Letter from Leader of the Government in the House of Commons

In response to our open letter sent to the Prime Minister, three leaders and MPs in February 2014, we received a letter dated March 18, 2014 from the Leader of the Government in the House of Commons' office. 

Dear [Ms.] Wo:

Thank you for your correspondence to the Prime Minister about Canada’s parliamentary and electoral system, which was forwarded to me for reply.  Our Government values your thoughts as we move forward with our commitments to representative of Canada and Canadians in the 21st century.

Electoral reform has received much attention in recent years.  Canadians in three provinces voted on changes to their electoral system, and they voted to keep the current system.  In 2007, our Government completed a series of cross-country consultations in order to consult Canadians on issues of democratic reform, including our electoral system.  It was concluded that fundamental changes to our electoral system are not currently favoured by most Canadians.  Canadian families want their government to focus on jobs, growth and long-term prosperity for all Canadians.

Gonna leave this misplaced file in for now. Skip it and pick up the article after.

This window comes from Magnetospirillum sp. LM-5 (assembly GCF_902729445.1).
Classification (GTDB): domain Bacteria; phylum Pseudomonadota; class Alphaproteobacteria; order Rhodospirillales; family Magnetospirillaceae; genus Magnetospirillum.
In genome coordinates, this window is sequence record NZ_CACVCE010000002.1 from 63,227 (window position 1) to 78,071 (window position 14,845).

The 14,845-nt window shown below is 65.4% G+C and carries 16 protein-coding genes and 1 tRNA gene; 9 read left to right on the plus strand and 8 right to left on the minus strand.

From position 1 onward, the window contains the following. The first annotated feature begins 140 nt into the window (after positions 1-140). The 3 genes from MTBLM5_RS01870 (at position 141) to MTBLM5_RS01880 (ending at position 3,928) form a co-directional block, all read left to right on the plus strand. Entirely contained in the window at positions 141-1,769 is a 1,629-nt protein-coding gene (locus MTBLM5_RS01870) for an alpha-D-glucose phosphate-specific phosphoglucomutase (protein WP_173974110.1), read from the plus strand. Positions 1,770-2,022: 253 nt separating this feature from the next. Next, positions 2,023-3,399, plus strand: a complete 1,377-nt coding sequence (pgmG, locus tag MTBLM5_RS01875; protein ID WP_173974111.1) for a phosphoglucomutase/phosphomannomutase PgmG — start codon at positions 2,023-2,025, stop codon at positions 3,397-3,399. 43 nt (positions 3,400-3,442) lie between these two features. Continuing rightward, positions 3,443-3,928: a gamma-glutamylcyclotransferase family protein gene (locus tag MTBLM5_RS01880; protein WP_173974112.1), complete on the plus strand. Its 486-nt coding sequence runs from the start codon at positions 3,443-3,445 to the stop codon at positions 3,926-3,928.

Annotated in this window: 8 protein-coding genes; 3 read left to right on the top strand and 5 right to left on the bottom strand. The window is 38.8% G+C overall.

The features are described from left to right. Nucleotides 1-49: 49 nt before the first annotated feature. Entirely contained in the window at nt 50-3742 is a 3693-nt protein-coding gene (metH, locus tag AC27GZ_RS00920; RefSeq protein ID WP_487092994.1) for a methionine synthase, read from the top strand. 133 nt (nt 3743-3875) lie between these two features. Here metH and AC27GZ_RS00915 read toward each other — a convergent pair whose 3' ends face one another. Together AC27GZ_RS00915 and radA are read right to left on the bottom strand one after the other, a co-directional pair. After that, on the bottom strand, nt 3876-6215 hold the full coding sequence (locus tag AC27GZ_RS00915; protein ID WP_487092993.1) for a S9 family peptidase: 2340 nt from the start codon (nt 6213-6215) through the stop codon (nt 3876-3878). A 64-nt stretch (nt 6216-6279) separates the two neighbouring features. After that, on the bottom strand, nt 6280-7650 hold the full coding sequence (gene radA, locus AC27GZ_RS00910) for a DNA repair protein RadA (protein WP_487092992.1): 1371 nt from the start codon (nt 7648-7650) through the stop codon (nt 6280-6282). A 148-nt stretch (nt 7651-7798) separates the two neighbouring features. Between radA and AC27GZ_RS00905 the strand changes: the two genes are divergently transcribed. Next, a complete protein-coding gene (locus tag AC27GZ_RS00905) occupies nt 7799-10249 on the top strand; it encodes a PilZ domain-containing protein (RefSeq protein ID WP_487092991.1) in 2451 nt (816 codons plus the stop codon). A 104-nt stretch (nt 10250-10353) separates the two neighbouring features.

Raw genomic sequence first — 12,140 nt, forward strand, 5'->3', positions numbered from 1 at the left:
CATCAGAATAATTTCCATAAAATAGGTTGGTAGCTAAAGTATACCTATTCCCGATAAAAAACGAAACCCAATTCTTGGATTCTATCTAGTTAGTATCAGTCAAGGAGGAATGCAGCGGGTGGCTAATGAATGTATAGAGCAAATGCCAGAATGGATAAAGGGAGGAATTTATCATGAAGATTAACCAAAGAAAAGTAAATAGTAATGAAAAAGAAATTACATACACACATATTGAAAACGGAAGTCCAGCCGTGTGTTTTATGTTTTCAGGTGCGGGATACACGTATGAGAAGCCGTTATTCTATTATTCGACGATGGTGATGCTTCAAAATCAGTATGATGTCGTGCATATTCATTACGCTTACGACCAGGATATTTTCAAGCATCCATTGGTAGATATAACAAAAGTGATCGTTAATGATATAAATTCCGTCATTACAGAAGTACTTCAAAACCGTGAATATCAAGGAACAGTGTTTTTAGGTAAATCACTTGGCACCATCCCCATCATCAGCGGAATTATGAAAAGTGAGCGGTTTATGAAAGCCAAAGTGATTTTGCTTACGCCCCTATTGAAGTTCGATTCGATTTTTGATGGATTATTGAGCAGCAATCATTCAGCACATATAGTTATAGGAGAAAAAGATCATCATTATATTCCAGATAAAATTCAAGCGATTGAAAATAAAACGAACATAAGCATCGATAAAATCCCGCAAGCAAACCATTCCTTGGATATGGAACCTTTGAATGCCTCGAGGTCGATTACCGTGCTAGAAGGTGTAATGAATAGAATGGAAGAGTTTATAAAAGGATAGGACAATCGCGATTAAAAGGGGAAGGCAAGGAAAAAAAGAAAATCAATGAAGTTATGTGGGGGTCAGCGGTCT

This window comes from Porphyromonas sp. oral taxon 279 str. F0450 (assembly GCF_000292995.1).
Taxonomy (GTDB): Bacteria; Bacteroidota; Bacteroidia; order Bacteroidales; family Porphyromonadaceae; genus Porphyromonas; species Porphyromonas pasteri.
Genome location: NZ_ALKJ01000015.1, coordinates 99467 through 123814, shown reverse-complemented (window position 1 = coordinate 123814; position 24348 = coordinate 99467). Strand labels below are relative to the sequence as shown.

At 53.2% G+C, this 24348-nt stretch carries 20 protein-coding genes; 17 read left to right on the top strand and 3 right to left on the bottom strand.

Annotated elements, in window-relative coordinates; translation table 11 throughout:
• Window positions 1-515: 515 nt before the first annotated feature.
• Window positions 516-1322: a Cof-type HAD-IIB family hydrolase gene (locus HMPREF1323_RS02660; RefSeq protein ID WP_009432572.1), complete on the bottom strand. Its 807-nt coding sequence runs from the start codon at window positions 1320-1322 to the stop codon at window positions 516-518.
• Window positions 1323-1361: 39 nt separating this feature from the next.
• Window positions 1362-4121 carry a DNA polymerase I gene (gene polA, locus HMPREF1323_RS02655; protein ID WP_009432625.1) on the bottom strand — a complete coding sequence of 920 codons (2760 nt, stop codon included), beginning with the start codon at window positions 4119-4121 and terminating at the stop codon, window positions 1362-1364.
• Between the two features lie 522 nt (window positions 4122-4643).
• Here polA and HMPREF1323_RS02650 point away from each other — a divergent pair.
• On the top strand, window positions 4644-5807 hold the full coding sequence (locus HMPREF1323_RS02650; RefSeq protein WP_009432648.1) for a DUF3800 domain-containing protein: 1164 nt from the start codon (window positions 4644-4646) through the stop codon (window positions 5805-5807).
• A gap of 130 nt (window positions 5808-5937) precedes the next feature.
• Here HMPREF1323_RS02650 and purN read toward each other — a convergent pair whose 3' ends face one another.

Our Government renewed its commitment to Senate reform in the Speech from the Throne, which stated: “The Government continues to believe the status quo in the Senate of Canada is unacceptable.  The Senate must be reformed or, as with its provincial counterparts, vanish.”  Our Government is pursuing a practical, step-by-step approach to reform in areas within the federal government’s jurisdiction.

That is why our Government has introduced legislation over the years which would provide for term limits for Senators appointed after October 2008 and a voluntary framework for provinces and territories to implement democratic processes to enable votes to select Senate nominees.

The Government is confident that the changes proposed in the Senate Reform Act can be approved by Parliament alone.  However, disagreements over the appropriate constitutional amending procedures for changes to the Senate have thus far prevented the passage of our various Senate reform proposals.  That is why our Government has sought a legal instruction manual from the Supreme Court of Canada on how reforms to the Senate can be made or how the Senate can be abolished.

I have copied my reply to the Honourable Pierre Poilievre, Minister of State (Democratic Reform), so that he may be aware of our correspondence.

Once again, thank you for your interest in this important matter.  I suggest that you visit www.democraticreform.gc.ca for further information on our Government’s democratic reform initiatives.

Yours sincerely,

Peter Van Loan

c.c.:  The Honourable Pierre Poilievre, P.C., M.P.
Minister of State (Democratic Reform)